Treating psoriatic arthritis depends on the extent of pain, swelling and stiffness. Those with very mild arthritis may require treatment only when their joints are painful and may stop therapy when they feel better. Non-steroidal anti-inflammatory drugs such as ibuprofen (Motrin or Advil) or naproxen (Aleve) are used as initial treatment.
If the arthritis does not respond, disease modifying anti-rheumatic drugs may be prescribed. These include sulfasalazine (Azulfidine), methotrexate (Rheumatrex, Trexall, Otrexup, Rasuvo), cyclosporine (Neoral, Sandimmune, Gengraf), and leflunomide. Sometimes combinations of these drugs may be used together. Azathioprine (Imuran) may help those with severe forms of psoriatic arthritis.
Other treatments include biologics, typically starting with TNF inhibitors such as adalimumab (Humira), certolizumab pegol (Cimzia), etanercept (Enbrel), golimumab (Simponi), infliximab (Remicade). Other biologics used for psoriatic arthritis include the IL-17 inhibitors secukinumab (Cosentyx) and ixekizumab (Taltz), or other classes as ustekinumab (Stelara) and abatacept (Orencia). Newer oral medications, such as tofacitinib (Xeljanz) have also been shown to be effective.
The impact of psoriatic arthritis depends on the joints involved and the severity of symptoms. Fatigue and anemia are common. Some psoriatic arthritis patients also experience mood changes such as depression. Treating arthritis and reducing the levels of inflammation help with these problems. People with psoriasis have an increased risk of high blood pressure, high cholesterol, obesity or diabetes. Maintaining a healthy weight and treating high blood pressure and cholesterol are important aspects of treatment.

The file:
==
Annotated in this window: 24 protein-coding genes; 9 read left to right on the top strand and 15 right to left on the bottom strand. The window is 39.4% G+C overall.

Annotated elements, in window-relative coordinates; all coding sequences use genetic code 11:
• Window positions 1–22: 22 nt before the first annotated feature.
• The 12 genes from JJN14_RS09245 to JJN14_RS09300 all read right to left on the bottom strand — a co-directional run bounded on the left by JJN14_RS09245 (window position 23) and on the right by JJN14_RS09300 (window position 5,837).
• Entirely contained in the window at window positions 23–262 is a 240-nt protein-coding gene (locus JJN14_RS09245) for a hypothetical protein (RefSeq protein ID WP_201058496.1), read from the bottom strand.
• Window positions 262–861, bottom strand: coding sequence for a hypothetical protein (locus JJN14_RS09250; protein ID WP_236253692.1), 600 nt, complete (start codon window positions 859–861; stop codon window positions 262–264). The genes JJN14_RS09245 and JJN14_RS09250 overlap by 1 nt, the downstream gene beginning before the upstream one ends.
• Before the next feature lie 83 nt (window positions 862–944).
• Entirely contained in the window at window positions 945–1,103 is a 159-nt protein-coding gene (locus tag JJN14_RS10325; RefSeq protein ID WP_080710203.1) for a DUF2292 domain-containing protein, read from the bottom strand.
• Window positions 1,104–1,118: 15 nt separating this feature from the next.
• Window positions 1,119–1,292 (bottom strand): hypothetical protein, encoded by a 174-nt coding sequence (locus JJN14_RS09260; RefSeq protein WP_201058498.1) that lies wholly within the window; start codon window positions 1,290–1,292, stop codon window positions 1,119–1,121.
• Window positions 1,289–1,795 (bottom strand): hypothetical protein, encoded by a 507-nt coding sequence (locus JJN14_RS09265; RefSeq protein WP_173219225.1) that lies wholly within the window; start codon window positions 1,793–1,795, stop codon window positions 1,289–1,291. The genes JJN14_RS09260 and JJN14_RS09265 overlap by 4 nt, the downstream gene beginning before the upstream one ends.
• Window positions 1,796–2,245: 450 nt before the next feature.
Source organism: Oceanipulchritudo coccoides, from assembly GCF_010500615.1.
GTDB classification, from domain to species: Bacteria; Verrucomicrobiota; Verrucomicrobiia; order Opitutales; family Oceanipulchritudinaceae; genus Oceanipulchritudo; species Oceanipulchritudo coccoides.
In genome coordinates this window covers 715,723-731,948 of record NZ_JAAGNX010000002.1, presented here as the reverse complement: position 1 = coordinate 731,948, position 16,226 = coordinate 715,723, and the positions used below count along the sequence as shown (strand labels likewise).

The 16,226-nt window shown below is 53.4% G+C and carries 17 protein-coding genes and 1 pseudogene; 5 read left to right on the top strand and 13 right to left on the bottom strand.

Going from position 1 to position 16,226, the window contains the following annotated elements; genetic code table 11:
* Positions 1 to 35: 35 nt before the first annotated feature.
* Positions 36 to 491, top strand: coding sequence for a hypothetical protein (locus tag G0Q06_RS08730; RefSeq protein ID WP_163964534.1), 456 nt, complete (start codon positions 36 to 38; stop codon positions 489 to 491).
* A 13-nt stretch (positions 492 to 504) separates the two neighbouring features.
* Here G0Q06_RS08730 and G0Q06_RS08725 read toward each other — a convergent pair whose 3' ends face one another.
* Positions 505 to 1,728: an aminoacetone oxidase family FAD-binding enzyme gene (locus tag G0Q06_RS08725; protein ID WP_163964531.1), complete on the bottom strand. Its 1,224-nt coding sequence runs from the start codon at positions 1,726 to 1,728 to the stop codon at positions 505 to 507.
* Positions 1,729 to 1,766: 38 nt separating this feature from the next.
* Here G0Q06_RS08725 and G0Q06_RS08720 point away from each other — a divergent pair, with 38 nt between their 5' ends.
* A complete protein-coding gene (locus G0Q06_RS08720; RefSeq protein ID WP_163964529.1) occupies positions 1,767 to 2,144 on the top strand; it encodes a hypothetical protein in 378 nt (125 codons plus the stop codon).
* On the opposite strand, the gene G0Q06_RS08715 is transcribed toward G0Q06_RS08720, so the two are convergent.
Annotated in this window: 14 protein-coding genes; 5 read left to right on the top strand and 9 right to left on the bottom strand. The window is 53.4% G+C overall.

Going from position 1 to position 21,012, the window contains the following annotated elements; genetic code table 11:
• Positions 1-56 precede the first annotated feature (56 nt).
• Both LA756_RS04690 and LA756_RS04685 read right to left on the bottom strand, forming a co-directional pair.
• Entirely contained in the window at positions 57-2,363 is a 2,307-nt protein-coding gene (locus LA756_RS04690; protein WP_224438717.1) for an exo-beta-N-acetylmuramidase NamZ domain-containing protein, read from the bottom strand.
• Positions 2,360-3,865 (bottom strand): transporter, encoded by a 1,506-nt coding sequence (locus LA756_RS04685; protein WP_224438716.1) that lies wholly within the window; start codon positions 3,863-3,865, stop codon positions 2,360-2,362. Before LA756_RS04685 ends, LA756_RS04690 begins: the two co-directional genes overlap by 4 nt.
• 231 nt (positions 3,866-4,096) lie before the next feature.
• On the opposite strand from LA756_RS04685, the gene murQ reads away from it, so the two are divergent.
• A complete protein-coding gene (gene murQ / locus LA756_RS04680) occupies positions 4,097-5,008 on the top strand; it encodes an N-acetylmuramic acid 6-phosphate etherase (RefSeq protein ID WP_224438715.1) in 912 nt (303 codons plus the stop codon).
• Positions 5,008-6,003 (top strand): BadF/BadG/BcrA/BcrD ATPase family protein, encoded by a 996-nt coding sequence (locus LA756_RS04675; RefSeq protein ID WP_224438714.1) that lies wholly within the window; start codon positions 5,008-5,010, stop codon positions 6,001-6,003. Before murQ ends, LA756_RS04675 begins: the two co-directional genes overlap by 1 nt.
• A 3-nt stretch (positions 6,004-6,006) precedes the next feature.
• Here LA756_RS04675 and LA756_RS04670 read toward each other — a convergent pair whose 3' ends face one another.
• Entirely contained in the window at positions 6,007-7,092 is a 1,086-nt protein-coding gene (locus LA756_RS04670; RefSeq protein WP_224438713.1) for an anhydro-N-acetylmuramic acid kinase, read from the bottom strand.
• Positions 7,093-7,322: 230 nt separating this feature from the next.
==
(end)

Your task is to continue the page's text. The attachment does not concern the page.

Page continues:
Many people with arthritis develop stiff joints and muscle weakness due to lack of use. Proper exercise is especially important to improve overall health and keep joints flexible. Walking is an excellent way to get exercise. A walking aid or shoe inserts will help to avoid undue stress on feet, ankles, or knees affected by arthritis. An exercise bike provides another good option, as well as yoga and stretching exercises to help with relaxation.
Aqua therapy can be beneficial as some people with arthritis find it easier to move in water. Many people with psoriatic arthritis also benefit from physical and occupational therapy to strengthen muscles, protect joints from further damage, and increase flexibility.
Psoriatic arthritis is easy to confuse with other diseases. As specialists in musculoskeletal disorders, rheumatologists are more likely to make a proper diagnosis. They also can advise patients about the best treatment options.
Updated December 2021 by the American College of Rheumatology Committee on Communications and Marketing.
This information is provided for general education only. Individuals should consult a qualified health care provider for professional medical advice, diagnosis and treatment of a medical or health condition.